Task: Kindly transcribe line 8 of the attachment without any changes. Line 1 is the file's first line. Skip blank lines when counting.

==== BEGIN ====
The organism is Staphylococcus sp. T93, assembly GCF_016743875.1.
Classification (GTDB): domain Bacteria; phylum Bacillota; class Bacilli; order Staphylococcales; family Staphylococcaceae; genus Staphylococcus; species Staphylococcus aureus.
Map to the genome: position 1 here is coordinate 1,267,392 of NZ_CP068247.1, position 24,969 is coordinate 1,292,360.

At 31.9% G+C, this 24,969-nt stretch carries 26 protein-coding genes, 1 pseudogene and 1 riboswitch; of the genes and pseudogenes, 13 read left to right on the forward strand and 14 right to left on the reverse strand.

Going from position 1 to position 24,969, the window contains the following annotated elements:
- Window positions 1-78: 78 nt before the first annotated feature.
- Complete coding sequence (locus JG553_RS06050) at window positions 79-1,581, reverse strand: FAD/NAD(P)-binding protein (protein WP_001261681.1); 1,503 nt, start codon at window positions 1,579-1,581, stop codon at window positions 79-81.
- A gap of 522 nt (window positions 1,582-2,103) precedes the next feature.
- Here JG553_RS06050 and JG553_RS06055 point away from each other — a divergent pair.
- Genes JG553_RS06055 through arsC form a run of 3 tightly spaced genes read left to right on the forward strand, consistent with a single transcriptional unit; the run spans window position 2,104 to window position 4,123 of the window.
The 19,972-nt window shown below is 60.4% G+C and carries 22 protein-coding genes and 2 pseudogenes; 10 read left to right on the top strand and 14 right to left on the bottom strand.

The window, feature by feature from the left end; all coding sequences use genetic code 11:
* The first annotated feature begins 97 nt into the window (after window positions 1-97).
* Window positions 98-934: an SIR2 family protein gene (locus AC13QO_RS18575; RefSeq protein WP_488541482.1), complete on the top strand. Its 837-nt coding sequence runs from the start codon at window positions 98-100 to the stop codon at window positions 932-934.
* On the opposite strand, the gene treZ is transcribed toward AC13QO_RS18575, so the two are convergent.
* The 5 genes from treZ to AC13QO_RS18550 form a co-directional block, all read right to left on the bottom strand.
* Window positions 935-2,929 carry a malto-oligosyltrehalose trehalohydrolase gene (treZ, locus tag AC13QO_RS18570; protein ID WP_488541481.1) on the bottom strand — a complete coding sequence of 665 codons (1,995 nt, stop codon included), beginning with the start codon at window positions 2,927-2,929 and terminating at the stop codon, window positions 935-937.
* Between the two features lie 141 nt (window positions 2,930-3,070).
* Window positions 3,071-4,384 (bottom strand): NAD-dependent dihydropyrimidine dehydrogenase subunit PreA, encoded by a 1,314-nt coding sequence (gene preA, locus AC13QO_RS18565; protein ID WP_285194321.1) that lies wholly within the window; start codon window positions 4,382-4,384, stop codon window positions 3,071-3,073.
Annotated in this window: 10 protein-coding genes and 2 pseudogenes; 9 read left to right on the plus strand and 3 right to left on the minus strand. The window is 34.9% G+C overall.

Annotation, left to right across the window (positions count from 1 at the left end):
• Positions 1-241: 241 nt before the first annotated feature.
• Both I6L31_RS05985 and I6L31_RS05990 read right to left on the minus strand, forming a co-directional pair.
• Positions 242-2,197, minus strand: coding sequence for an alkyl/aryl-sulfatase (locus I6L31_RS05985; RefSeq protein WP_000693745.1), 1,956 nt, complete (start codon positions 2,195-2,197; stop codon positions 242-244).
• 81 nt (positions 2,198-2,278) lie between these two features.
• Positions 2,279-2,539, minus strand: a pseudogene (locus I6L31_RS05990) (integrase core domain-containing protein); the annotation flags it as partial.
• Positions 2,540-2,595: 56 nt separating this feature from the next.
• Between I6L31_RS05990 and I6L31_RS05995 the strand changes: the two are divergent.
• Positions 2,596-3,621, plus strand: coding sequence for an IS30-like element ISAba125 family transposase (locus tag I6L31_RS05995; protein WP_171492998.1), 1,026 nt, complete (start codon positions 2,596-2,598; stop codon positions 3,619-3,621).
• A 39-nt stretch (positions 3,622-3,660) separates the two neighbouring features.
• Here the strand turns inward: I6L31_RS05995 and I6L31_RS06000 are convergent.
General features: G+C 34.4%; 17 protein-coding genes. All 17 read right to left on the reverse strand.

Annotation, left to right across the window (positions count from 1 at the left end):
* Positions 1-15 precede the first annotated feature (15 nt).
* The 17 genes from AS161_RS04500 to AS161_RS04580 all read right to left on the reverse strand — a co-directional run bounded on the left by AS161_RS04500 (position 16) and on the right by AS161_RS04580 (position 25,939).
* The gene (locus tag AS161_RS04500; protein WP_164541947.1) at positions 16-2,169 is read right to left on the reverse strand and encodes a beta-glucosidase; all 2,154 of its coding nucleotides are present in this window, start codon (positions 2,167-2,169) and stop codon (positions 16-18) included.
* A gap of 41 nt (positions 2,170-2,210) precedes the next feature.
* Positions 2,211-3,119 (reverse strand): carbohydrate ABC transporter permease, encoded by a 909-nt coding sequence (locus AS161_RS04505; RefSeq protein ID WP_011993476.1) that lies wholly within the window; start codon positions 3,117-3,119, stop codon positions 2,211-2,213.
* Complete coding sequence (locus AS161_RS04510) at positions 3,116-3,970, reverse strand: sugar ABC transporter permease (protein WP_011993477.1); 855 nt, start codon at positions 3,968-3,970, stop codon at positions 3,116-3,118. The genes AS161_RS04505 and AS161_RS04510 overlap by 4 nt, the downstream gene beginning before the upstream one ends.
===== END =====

- A gap of 522 nt (window positions 1,582-2,103) precedes the next feature.